Was this parental kidnapping? Did I just collaborate with a mother who kidnapped her children? Nope. The court never ordered temporary custody, so Mom always had legal custody, unless stated otherwise.
The social worker completes her report. It took two years to complete it, and recommends that the children stay with Mom in the US. The court accepts the Social Worker’s recommendation, and grants Mom full legal custody. Thankfully, this only took two years. Mom and the kids are living a very happy, balanced and drama-free life in the US.
Mom and Dad meet, fall in love and get married. Mom lives in the states, Dad lives in Puerto Rico. They met while travelling. Mom travels frequently to PR, Dad travels frequently to the US. Mom finds out she’s pregnant. Dad makes arrangements to have Mom move to PR with the baby. Mom landes a great job in the US, and can’t move to PR. Mom has baby in the US, and Dad flies out to see the baby. Their relationship deteriorates, and they break up.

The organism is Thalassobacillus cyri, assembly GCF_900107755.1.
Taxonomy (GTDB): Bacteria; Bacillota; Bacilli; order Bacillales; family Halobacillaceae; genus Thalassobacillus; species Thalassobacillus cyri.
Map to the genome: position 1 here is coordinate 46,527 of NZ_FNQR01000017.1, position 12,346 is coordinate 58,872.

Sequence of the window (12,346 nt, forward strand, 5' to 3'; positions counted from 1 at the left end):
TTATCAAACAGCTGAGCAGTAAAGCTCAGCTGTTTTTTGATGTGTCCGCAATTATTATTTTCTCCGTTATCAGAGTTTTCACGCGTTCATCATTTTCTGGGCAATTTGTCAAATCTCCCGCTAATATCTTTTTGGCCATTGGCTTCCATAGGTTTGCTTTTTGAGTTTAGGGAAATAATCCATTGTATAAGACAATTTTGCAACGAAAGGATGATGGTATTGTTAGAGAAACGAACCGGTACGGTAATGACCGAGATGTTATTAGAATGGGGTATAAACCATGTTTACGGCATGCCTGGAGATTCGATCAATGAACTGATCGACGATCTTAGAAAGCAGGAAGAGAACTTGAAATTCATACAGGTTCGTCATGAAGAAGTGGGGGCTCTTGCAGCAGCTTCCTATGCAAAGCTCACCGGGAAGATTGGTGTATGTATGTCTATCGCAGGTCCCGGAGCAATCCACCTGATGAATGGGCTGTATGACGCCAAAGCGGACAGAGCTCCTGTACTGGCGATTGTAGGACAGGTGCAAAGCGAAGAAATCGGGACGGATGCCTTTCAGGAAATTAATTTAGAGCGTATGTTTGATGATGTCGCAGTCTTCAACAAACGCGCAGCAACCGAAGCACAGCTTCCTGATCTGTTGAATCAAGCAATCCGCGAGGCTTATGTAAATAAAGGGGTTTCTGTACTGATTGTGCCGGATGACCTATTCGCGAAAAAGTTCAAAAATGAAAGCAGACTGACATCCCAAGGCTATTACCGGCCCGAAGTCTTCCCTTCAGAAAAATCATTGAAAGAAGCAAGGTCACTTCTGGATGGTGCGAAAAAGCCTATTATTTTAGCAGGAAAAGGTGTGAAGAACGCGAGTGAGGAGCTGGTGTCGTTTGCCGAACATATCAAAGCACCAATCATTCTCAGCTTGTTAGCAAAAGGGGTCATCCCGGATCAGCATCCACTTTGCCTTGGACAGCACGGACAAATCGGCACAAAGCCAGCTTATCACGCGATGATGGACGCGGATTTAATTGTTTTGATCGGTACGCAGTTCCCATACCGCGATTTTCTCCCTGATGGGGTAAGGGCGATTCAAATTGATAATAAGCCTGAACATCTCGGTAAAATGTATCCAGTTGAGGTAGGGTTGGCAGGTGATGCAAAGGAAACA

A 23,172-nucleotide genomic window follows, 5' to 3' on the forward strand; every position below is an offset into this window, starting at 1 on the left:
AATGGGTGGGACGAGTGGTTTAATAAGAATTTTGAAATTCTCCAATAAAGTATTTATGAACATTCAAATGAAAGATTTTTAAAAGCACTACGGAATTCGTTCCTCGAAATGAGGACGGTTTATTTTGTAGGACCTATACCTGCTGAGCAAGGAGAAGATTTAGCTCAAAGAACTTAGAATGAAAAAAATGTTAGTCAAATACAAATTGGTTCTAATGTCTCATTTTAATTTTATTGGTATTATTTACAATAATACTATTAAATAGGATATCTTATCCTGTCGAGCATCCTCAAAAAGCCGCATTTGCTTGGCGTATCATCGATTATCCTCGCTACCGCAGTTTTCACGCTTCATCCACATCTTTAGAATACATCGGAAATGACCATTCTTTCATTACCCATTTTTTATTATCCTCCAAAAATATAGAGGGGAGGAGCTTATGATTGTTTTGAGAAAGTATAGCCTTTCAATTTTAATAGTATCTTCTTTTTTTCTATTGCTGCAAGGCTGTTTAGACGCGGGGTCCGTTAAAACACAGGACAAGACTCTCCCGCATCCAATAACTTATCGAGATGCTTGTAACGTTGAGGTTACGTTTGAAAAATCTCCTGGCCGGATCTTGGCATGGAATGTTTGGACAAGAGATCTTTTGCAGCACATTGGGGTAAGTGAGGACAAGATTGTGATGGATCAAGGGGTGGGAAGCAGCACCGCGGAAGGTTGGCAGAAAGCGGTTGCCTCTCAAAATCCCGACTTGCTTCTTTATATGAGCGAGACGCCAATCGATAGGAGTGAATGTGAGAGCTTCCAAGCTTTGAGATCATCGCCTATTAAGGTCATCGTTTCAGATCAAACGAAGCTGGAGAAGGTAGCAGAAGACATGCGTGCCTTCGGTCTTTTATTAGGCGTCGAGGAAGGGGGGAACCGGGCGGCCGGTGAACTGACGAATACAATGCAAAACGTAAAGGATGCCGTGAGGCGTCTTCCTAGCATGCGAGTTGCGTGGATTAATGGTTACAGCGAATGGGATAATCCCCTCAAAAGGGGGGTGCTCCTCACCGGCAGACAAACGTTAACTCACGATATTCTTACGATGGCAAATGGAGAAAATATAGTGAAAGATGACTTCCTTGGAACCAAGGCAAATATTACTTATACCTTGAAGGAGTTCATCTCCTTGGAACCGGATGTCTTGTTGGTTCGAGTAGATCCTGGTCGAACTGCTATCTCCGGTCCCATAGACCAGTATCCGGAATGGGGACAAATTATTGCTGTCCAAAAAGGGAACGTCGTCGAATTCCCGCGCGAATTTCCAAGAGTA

When the baby is four months old, Dad asks Mom to let him see the baby. Dad arrives in the US, and visits Mom. Dad asks Mom to spend the afternoon with the baby. Mom hesitates, but thinks that Dad should spend time with the baby. She pumps a few bottles of breast milk, and packs a light bag for Dad. Dad leaves with the baby.
Dad hops on a plane, flies to PR and calls Mom. He tells Mom that if she wants to see the baby, she’ll have to come to PR. Mom freaks out.
Mom runs to the police, files a report. Mom runs to court, files for emergency custody. Mom is granted full temporary custody, and the court orders the baby needs to return. Mom then calls me, and hires me to enforce the court order in Puerto Rico. I soon discover that this court order is basically useless in Puerto Rico.
I file in court to enforce the US order in Puerto Rico. The court orders that an “emergency” hearing will be held in two months. Two months is a long time for a breastfeeding four month old. I push for a quicker hearing. Four motions later, the court schedules the hearing for a month away.